Report at 26-27 (emphasis added).

The letter from the watchdog groups noted that the FEC “by a divided 3-3 vote on December 3, 2013, did not adopt the General Counsel’s recommendation to find reason to believe Crossroads GPS had violated the law. Under FEC precedents, a tie vote means the FEC itself takes no formal position, one way or the other, on the report.”

The letter continued:

Notwithstanding the FEC’s tie vote on the issue of whether to pursue an enforcement action, the IRS should take cognizance of the factual analysis of the FEC’s General Counsel, and of his conclusion that Crossroads GPS has a major purpose to engage in campaign activity. The General Counsel’s conclusion is amply supported by the analysis set forth in his report, and confirms the position we have taken, and the documentation we have provided, in our previous letters to the IRS about Crossroads GPS.

The letter from the watchdog groups stated:

Beginning in October 2010, Democracy 21 and the Campaign Legal Center have written to the IRS on ten occasions, urging the IRS to deny tax exemption under section 501(c)(4) to Crossroads GPS because the organization is primarily engaged in campaign activities. As such, it is not a “social welfare” organization and does not qualify for tax exemption under section 501(c)(4). We urge the IRS to take expeditious action to deny the application filed by the organization.

Our letters to the IRS on this subject are dated October 5, 2010December 14, 2011September 28, 2011September 27, 2012July 23, 2012May 24, 2012April 17, 2012March 22, 2012March 9, 2012, and January 2, 2013. In those letters, we thoroughly document the extent of the campaign activity that Crossroads GPS has engaged in and presented the legal case as to why Crossroads GPS fails to qualify as a “social welfare” organization.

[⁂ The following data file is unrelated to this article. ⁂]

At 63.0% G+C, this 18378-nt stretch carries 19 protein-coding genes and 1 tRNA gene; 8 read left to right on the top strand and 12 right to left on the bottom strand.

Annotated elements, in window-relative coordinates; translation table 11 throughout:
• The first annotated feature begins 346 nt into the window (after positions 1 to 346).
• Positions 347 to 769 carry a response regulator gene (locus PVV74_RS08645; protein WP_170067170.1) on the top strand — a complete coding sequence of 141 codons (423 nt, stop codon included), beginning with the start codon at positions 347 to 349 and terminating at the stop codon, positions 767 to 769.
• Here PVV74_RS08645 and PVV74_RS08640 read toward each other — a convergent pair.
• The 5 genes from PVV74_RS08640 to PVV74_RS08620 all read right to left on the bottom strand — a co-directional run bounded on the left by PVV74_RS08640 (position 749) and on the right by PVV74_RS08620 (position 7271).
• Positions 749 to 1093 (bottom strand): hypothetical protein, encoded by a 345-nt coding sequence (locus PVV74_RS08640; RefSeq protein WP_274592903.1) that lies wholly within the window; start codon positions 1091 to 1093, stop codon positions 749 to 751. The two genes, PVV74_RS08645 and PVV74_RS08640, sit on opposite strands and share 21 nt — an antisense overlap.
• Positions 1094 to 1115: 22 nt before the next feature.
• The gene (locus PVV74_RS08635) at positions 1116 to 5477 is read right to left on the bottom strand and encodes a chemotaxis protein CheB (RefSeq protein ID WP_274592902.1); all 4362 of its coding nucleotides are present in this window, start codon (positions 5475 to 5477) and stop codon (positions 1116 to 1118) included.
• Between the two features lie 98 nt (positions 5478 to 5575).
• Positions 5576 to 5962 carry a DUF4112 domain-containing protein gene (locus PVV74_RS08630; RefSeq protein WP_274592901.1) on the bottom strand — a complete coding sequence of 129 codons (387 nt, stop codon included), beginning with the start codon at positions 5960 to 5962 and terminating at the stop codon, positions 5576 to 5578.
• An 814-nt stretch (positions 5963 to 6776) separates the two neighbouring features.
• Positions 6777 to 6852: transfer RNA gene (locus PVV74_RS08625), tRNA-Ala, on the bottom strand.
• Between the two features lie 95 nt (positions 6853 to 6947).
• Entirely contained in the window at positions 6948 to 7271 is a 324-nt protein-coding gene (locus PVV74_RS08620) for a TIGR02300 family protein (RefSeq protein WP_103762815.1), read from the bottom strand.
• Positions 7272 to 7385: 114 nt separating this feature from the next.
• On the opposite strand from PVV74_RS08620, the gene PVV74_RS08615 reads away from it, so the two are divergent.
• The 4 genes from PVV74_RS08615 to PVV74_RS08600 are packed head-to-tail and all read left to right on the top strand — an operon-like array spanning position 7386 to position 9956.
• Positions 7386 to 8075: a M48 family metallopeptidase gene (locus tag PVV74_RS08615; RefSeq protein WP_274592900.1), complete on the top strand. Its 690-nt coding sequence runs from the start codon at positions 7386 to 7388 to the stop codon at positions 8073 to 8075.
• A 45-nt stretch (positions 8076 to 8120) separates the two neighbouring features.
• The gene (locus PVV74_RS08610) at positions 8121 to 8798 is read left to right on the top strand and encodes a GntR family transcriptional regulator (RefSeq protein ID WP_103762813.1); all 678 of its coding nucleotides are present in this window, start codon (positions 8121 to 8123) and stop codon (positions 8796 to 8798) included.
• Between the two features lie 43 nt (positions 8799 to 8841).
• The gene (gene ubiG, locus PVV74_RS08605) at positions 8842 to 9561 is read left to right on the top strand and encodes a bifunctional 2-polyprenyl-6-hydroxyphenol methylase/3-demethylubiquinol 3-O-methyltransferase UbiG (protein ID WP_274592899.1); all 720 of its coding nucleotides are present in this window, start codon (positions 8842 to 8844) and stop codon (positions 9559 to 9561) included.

Our prior letters also raised similar complaints about Priorities USA, a pro-Obama group, Americans Elect, a group that supported independents, and American Action Network, a group supporting Republicans. We continue to urge the IRS to take enforcement actions against these organizations as well by denying their section 501(c)(4) tax-status.

The letter concluded:

The IRS has permitted Crossroads GPS to operate through two elections, and now well into a third election, as a campaign operation masquerading as a “social welfare” organization. Since Crossroads GPS is one of the major “dark money” operations in the country, the failure by the IRS to act has denied the public basic campaign finance information that they have a right to know.

The IRS should deny section 501(c)(4) exempt status to Crossroads GPS, which is being used to funnel huge amounts of secret money into federal elections, and end its phony claim of being a “social welfare” organization.

To read the full letter, click here.

To read the FEC General Counsel’s recommendation (November 21, 2012), click here.